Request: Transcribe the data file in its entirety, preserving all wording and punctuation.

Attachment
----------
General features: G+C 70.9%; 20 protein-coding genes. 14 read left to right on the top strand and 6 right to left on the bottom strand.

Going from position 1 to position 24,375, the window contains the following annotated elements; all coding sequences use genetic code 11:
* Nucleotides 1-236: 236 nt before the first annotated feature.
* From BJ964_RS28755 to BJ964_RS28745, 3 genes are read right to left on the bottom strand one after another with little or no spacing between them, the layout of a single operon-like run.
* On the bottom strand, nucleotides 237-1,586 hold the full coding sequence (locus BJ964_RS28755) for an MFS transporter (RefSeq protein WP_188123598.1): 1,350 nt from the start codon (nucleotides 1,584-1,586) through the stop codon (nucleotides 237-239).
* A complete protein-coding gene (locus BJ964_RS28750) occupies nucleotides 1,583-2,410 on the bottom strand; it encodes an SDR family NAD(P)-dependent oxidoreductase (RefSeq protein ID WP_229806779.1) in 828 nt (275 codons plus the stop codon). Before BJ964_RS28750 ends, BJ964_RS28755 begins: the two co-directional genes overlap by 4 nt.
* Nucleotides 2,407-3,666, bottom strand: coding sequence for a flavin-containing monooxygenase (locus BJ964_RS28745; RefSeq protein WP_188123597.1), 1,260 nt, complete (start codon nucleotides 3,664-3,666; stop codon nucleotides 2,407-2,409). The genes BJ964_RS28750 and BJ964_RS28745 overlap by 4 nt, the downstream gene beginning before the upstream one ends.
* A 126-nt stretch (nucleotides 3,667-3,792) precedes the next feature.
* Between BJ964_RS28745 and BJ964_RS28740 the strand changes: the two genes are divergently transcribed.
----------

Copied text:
General features: G+C 70.9%; 20 protein-coding genes. 14 read left to right on the top strand and 6 right to left on the bottom strand.

Going from position 1 to position 24,375, the window contains the following annotated elements; all coding sequences use genetic code 11:
* Nucleotides 1-236: 236 nt before the first annotated feature.
* From BJ964_RS28755 to BJ964_RS28745, 3 genes are read right to left on the bottom strand one after another with little or no spacing between them, the layout of a single operon-like run.
* On the bottom strand, nucleotides 237-1,586 hold the full coding sequence (locus BJ964_RS28755) for an MFS transporter (RefSeq protein WP_188123598.1): 1,350 nt from the start codon (nucleotides 1,584-1,586) through the stop codon (nucleotides 237-239).
* A complete protein-coding gene (locus BJ964_RS28750) occupies nucleotides 1,583-2,410 on the bottom strand; it encodes an SDR family NAD(P)-dependent oxidoreductase (RefSeq protein ID WP_229806779.1) in 828 nt (275 codons plus the stop codon). Before BJ964_RS28750 ends, BJ964_RS28755 begins: the two co-directional genes overlap by 4 nt.
* Nucleotides 2,407-3,666, bottom strand: coding sequence for a flavin-containing monooxygenase (locus BJ964_RS28745; RefSeq protein WP_188123597.1), 1,260 nt, complete (start codon nucleotides 3,664-3,666; stop codon nucleotides 2,407-2,409). The genes BJ964_RS28750 and BJ964_RS28745 overlap by 4 nt, the downstream gene beginning before the upstream one ends.
* A 126-nt stretch (nucleotides 3,667-3,792) precedes the next feature.
* Between BJ964_RS28745 and BJ964_RS28740 the strand changes: the two genes are divergently transcribed.